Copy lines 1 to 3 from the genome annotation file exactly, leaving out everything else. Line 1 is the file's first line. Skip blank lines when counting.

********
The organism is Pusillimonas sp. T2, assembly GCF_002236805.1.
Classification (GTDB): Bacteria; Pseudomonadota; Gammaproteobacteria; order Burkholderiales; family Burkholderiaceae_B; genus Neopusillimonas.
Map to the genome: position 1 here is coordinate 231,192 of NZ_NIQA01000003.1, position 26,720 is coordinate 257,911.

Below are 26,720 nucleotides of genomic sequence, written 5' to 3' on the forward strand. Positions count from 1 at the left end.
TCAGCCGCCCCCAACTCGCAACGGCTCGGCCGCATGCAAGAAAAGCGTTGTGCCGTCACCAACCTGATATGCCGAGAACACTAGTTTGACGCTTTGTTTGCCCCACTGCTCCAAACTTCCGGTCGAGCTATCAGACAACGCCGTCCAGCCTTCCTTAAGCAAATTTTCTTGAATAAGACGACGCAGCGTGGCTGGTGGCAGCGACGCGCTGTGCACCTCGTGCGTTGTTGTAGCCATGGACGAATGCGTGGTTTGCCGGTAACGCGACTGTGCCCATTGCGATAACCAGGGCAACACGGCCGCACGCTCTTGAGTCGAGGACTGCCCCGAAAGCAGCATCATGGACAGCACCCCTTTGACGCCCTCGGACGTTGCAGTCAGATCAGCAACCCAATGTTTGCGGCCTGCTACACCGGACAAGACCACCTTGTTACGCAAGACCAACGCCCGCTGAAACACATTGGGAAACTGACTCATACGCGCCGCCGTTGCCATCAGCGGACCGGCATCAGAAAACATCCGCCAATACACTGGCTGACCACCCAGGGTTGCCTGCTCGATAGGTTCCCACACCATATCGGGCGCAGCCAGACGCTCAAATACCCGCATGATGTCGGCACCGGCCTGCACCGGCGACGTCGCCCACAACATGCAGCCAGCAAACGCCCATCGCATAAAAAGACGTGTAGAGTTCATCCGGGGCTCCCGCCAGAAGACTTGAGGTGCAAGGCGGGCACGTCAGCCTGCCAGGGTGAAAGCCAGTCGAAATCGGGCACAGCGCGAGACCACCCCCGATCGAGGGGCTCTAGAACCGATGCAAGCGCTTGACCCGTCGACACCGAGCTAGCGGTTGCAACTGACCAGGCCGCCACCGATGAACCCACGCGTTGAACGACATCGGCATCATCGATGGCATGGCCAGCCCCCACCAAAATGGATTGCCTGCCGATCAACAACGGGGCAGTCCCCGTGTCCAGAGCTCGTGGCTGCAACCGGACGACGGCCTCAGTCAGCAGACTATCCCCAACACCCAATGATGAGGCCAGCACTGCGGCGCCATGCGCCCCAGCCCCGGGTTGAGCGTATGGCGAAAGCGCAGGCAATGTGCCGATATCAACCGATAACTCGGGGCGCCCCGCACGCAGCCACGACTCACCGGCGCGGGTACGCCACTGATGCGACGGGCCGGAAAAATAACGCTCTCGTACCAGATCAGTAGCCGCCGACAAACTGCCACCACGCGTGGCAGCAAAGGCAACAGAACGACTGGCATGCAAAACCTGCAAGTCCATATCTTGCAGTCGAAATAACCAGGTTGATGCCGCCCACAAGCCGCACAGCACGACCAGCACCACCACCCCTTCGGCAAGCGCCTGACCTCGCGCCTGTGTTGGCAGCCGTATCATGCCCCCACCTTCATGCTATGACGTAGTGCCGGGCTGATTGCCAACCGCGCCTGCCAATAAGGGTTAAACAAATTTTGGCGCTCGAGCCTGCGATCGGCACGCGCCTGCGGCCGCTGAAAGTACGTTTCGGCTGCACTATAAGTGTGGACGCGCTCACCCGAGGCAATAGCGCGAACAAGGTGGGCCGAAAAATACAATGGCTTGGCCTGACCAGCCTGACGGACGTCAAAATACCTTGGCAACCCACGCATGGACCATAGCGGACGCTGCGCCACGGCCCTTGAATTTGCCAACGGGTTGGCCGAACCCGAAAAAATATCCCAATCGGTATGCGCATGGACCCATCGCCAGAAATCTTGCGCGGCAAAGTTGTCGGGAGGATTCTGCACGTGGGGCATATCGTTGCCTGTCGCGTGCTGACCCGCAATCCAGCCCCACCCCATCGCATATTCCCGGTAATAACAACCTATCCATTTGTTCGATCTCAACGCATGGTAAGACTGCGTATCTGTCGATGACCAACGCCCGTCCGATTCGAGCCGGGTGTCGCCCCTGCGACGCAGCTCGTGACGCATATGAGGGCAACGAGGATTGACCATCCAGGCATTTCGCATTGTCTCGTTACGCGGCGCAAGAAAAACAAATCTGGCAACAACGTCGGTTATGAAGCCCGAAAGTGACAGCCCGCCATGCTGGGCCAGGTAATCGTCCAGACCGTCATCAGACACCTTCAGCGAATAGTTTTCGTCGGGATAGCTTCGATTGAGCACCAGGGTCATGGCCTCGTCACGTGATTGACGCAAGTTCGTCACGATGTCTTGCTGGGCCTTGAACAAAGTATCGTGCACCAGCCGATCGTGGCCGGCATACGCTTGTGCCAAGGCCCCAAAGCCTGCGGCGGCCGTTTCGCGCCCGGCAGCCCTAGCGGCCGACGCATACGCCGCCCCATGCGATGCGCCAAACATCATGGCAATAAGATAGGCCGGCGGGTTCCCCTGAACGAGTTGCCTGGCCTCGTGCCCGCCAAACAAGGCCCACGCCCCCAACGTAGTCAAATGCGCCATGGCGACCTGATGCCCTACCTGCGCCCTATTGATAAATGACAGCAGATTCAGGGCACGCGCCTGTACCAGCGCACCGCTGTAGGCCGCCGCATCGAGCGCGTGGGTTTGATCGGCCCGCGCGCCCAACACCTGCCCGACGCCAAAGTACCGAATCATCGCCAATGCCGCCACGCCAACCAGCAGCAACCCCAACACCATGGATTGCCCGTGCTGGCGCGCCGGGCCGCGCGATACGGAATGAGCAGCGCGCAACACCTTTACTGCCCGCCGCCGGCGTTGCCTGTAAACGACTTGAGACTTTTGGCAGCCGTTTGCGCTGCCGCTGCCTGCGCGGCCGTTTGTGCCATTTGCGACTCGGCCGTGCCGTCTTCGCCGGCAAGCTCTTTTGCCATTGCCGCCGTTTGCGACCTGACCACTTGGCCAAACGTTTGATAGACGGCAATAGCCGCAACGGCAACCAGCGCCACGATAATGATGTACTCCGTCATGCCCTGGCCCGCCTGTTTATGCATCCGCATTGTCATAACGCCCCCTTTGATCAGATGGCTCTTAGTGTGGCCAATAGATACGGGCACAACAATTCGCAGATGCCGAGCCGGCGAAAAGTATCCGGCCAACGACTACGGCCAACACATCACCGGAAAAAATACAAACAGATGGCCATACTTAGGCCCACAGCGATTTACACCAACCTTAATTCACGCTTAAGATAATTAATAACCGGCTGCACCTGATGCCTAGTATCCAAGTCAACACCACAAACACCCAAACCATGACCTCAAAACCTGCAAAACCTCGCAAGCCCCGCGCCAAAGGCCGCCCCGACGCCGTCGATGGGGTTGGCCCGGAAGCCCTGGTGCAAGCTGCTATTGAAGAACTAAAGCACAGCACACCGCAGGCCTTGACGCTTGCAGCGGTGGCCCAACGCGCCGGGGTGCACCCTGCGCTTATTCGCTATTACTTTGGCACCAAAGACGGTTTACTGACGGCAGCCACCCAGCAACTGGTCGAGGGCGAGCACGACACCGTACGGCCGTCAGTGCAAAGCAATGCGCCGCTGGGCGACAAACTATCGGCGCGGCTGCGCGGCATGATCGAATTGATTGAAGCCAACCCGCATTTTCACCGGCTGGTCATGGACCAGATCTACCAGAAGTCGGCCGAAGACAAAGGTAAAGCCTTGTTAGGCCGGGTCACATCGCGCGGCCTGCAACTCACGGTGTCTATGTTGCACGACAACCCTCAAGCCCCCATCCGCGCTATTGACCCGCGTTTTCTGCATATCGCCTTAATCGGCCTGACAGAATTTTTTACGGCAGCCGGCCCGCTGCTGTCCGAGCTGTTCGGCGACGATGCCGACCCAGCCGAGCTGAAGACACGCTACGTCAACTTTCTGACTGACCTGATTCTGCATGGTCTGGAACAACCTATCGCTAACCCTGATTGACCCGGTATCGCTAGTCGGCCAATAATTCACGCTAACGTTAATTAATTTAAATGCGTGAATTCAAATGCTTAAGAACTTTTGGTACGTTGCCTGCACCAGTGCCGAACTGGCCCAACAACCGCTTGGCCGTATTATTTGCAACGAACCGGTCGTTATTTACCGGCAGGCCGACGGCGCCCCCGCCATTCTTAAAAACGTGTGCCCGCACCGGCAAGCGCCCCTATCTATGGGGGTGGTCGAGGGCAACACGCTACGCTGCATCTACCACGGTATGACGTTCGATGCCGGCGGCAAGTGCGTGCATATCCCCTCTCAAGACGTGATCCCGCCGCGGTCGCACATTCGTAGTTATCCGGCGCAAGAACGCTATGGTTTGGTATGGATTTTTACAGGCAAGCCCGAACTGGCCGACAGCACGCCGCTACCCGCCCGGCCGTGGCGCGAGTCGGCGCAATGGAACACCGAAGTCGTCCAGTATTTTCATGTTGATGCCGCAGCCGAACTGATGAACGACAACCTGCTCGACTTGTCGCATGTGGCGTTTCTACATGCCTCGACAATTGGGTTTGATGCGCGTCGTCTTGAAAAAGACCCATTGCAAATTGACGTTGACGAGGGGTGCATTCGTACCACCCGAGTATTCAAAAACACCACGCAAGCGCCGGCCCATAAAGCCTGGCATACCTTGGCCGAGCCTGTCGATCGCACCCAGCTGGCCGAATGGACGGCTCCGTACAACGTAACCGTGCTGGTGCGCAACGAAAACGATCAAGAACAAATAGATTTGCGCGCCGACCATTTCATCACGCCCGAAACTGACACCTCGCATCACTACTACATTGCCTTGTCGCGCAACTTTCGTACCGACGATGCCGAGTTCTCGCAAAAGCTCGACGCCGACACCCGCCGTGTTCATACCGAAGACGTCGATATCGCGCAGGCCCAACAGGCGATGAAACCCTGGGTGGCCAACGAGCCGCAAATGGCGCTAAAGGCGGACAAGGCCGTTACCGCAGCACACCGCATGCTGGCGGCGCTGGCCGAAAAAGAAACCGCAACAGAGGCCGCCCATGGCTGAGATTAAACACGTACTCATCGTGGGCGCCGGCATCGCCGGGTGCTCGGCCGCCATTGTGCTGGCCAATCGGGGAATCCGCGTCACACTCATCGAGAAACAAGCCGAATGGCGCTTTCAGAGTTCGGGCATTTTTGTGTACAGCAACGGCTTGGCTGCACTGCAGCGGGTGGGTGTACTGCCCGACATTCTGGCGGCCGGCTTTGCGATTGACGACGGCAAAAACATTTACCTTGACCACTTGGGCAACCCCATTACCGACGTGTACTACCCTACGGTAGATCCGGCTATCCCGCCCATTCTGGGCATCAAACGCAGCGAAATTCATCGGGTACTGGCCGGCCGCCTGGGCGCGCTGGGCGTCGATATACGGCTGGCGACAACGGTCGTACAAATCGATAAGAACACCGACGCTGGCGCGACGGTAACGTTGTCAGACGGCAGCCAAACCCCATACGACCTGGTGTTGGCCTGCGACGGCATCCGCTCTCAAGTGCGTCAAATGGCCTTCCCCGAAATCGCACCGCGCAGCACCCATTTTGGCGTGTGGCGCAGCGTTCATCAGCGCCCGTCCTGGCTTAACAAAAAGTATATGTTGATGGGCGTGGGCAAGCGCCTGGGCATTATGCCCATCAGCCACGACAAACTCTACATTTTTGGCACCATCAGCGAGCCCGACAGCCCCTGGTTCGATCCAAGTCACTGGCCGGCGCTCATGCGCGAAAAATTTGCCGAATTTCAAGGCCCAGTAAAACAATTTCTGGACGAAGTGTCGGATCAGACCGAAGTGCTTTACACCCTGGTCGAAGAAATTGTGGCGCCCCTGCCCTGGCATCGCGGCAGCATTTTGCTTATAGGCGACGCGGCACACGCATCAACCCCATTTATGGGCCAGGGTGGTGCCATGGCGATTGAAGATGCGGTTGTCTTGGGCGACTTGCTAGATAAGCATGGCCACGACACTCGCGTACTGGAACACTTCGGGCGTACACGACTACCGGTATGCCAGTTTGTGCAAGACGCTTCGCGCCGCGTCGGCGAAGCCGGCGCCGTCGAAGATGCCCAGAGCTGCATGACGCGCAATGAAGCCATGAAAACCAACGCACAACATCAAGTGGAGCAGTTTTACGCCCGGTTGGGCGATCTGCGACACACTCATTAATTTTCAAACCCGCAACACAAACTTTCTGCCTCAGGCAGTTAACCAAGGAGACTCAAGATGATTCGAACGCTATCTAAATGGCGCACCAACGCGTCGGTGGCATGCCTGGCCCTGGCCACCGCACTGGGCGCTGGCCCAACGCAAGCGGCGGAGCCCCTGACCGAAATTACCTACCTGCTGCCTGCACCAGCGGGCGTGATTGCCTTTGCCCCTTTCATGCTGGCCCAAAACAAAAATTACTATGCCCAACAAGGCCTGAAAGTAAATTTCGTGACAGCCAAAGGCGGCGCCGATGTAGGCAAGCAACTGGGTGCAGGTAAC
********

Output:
The organism is Pusillimonas sp. T2, assembly GCF_002236805.1.
Classification (GTDB): Bacteria; Pseudomonadota; Gammaproteobacteria; order Burkholderiales; family Burkholderiaceae_B; genus Neopusillimonas.
Map to the genome: position 1 here is coordinate 231,192 of NZ_NIQA01000003.1, position 26,720 is coordinate 257,911.